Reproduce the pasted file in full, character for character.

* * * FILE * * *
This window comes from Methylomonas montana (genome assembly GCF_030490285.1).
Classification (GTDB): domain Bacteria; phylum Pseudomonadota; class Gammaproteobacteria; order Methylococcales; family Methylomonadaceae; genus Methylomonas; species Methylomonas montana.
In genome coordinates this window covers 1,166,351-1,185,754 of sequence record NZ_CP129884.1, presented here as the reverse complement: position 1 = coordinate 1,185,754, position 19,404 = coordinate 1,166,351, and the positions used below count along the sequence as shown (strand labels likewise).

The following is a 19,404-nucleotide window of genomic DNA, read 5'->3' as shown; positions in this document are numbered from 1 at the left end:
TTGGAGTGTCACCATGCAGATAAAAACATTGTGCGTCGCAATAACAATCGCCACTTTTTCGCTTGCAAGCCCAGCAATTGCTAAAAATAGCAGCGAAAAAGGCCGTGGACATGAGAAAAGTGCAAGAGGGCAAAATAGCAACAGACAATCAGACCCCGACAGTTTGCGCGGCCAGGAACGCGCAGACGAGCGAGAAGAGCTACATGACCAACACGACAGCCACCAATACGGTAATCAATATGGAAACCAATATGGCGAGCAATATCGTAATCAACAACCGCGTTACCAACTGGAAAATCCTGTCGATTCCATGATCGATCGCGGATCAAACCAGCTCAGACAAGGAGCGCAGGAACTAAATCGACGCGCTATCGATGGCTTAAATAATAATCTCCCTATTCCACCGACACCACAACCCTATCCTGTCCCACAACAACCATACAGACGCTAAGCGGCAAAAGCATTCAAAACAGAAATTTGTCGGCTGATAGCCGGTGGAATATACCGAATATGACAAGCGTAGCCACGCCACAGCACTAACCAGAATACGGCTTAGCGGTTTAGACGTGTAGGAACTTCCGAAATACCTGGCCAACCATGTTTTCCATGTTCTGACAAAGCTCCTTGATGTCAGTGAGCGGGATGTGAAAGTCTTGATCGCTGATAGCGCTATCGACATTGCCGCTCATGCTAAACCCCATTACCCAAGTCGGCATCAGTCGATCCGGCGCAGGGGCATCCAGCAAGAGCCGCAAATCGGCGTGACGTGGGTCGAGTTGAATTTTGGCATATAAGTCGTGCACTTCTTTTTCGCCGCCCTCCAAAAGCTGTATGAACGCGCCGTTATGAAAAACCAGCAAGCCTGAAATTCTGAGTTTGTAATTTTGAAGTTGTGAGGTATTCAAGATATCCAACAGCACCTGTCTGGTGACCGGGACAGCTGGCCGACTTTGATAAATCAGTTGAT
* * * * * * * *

This window comes from Methylomonas montana (genome assembly GCF_030490285.1).
Classification (GTDB): domain Bacteria; phylum Pseudomonadota; class Gammaproteobacteria; order Methylococcales; family Methylomonadaceae; genus Methylomonas; species Methylomonas montana.
In genome coordinates this window covers 1,166,351-1,185,754 of sequence record NZ_CP129884.1, presented here as the reverse complement: position 1 = coordinate 1,185,754, position 19,404 = coordinate 1,166,351, and the positions used below count along the sequence as shown (strand labels likewise).

The following is a 19,404-nucleotide window of genomic DNA, read 5'->3' as shown; positions in this document are numbered from 1 at the left end:
TTGGAGTGTCACCATGCAGATAAAAACATTGTGCGTCGCAATAACAATCGCCACTTTTTCGCTTGCAAGCCCAGCAATTGCTAAAAATAGCAGCGAAAAAGGCCGTGGACATGAGAAAAGTGCAAGAGGGCAAAATAGCAACAGACAATCAGACCCCGACAGTTTGCGCGGCCAGGAACGCGCAGACGAGCGAGAAGAGCTACATGACCAACACGACAGCCACCAATACGGTAATCAATATGGAAACCAATATGGCGAGCAATATCGTAATCAACAACCGCGTTACCAACTGGAAAATCCTGTCGATTCCATGATCGATCGCGGATCAAACCAGCTCAGACAAGGAGCGCAGGAACTAAATCGACGCGCTATCGATGGCTTAAATAATAATCTCCCTATTCCACCGACACCACAACCCTATCCTGTCCCACAACAACCATACAGACGCTAAGCGGCAAAAGCATTCAAAACAGAAATTTGTCGGCTGATAGCCGGTGGAATATACCGAATATGACAAGCGTAGCCACGCCACAGCACTAACCAGAATACGGCTTAGCGGTTTAGACGTGTAGGAACTTCCGAAATACCTGGCCAACCATGTTTTCCATGTTCTGACAAAGCTCCTTGATGTCAGTGAGCGGGATGTGAAAGTCTTGATCGCTGATAGCGCTATCGACATTGCCGCTCATGCTAAACCCCATTACCCAAGTCGGCATCAGTCGATCCGGCGCAGGGGCATCCAGCAAGAGCCGCAAATCGGCGTGACGTGGGTCGAGTTGAATTTTGGCATATAAGTCGTGCACTTCTTTTTCGCCGCCCTCCAAAAGCTGTATGAACGCGCCGTTATGAAAAACCAGCAAGCCTGAAATTCTGAGTTTGTAATTTTGAAGTTGTGAGGTATTCAAGATATCCAACAGCACCTGTCTGGTGACCGGGACAGCTGGCCGACTTTGATAAATCAGTTGAT